Computer Weekly stood up for the British computer industry against the threat of America. And it saw the country’s computer industry as helping to support British entry to the European Common Market. In the 27 October 1966 issue, it approvingly cites an Economist article advocating that Britain should “reinforce its request to enter the Common Market by proposing a European research and development community in computers run with common funds on the lines of existing European communities such as the one for coal and steel”.
The paper does, admittedly, reveal the computer industry as dominated by (young) chaps in suits and ties. But it was part of the “white heat of the technological revolution” that Harold Wilson, the prime minister, had famously called for in 1963.
The context was, however, one of hard struggle. Kynaston writes in his book Modernity Britain: 1957-62 (2015 edition, pp497-8) that the country’s nascent computer industry was two to three years behind the US, despite British scientists and businesses having been among the pioneers in the late 1940s and early 1950s: “Too many firms (principally International Computers and Tabulators (ICT), Elliott Automation, Ferranti, Leo Computers and English Electric) were chasing too small a domestic market, with only about £15m worth of computers sold between 1960-61.”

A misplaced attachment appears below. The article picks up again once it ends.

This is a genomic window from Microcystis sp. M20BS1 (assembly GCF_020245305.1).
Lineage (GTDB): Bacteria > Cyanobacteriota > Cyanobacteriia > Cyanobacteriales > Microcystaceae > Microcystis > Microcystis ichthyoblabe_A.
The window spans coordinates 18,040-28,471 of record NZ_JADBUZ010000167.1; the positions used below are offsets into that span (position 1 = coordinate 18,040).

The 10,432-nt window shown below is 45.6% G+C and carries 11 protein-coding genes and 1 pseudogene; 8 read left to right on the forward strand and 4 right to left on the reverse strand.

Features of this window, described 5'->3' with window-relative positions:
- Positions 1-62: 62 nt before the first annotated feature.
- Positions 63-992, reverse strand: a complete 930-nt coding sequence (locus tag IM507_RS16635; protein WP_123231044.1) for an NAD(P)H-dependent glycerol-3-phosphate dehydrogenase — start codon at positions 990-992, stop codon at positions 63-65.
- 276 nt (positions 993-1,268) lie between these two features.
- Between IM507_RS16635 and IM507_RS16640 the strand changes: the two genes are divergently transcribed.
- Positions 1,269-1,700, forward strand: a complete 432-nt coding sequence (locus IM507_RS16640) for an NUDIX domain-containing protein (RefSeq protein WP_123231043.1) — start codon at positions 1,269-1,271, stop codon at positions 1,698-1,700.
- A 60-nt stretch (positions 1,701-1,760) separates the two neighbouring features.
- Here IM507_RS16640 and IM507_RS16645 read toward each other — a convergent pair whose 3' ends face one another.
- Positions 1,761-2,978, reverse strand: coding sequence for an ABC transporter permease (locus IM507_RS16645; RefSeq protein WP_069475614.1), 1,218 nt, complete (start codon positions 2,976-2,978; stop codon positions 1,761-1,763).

IBM, by contrast, with a huge domestic market behind it, and US government support for research, proved too powerful. The IBM 1401 “blew ICT’s punched card machine business out of the water” in 1961-62. By 1966, the British industry was fighting a rearguard action.
Invoking the Battle of Britain
In the manner of writers from the first half of the 20th century, such as TS Eliot or HG Wells, Computer Weekly’s staff went, rather formally, by the initials of their first two names plus surname. The managing director was WE Miller, the managing editor JC Hipwell, the editor JH Bonnett, and the news editor TJ Higgins.
It seems quaintly old-fashioned, but the front-page leaders communicate the paper’s early militant ideology, which was keenly felt. There is no mistaking the anger, for instance, at Britain’s failure to modernise in this leader, from 29 December 1966: “Our economy is not a game, but a matter of life and death, part of a war which we must win.
“The place of the computer in this war has… been compared by Professor Gordon Black, director of the NCC, to that of the Spitfire and Hurricane in the Battle of Britain… [But] the lack of any effective policy for the implementation of computer techniques or the manufacture of computers in this country is becoming a matter of grave concern…